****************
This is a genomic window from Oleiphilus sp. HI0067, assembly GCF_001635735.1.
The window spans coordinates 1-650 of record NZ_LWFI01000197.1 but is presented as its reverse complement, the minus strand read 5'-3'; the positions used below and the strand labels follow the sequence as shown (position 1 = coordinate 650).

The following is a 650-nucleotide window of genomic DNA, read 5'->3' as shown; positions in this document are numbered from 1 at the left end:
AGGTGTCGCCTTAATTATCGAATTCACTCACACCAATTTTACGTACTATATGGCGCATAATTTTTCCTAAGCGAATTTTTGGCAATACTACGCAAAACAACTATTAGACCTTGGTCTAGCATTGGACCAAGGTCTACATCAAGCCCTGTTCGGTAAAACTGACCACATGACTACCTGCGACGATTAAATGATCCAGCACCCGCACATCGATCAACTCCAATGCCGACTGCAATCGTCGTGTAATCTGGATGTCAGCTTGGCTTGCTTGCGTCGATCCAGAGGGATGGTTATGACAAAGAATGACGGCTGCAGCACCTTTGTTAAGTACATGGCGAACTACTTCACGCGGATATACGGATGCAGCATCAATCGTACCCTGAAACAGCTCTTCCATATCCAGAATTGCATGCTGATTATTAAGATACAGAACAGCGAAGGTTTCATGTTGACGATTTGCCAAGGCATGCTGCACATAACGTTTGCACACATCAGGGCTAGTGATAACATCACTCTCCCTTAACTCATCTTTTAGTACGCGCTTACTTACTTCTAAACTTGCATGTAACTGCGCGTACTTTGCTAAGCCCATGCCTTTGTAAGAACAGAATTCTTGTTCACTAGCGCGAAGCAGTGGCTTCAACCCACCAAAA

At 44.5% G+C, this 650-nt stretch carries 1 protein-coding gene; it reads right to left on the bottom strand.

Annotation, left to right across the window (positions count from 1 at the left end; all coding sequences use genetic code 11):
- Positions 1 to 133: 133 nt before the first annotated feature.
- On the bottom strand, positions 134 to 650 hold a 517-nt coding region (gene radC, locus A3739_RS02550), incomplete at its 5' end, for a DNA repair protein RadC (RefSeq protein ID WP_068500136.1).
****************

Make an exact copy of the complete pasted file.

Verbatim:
This is a genomic window from Oleiphilus sp. HI0067, assembly GCF_001635735.1.
The window spans coordinates 1-650 of record NZ_LWFI01000197.1 but is presented as its reverse complement, the minus strand read 5'-3'; the positions used below and the strand labels follow the sequence as shown (position 1 = coordinate 650).

The following is a 650-nucleotide window of genomic DNA, read 5'->3' as shown; positions in this document are numbered from 1 at the left end:
AGGTGTCGCCTTAATTATCGAATTCACTCACACCAATTTTACGTACTATATGGCGCATAATTTTTCCTAAGCGAATTTTTGGCAATACTACGCAAAACAACTATTAGACCTTGGTCTAGCATTGGACCAAGGTCTACATCAAGCCCTGTTCGGTAAAACTGACCACATGACTACCTGCGACGATTAAATGATCCAGCACCCGCACATCGATCAACTCCAATGCCGACTGCAATCGTCGTGTAATCTGGATGTCAGCTTGGCTTGCTTGCGTCGATCCAGAGGGATGGTTATGACAAAGAATGACGGCTGCAGCACCTTTGTTAAGTACATGGCGAACTACTTCACGCGGATATACGGATGCAGCATCAATCGTACCCTGAAACAGCTCTTCCATATCCAGAATTGCATGCTGATTATTAAGATACAGAACAGCGAAGGTTTCATGTTGACGATTTGCCAAGGCATGCTGCACATAACGTTTGCACACATCAGGGCTAGTGATAACATCACTCTCCCTTAACTCATCTTTTAGTACGCGCTTACTTACTTCTAAACTTGCATGTAACTGCGCGTACTTTGCTAAGCCCATGCCTTTGTAAGAACAGAATTCTTGTTCACTAGCGCGAAGCAGTGGCTTCAACCCACCAAAA

At 44.5% G+C, this 650-nt stretch carries 1 protein-coding gene; it reads right to left on the bottom strand.

Annotation, left to right across the window (positions count from 1 at the left end; all coding sequences use genetic code 11):
- Positions 1 to 133: 133 nt before the first annotated feature.
- On the bottom strand, positions 134 to 650 hold a 517-nt coding region (gene radC, locus A3739_RS02550), incomplete at its 5' end, for a DNA repair protein RadC (RefSeq protein ID WP_068500136.1).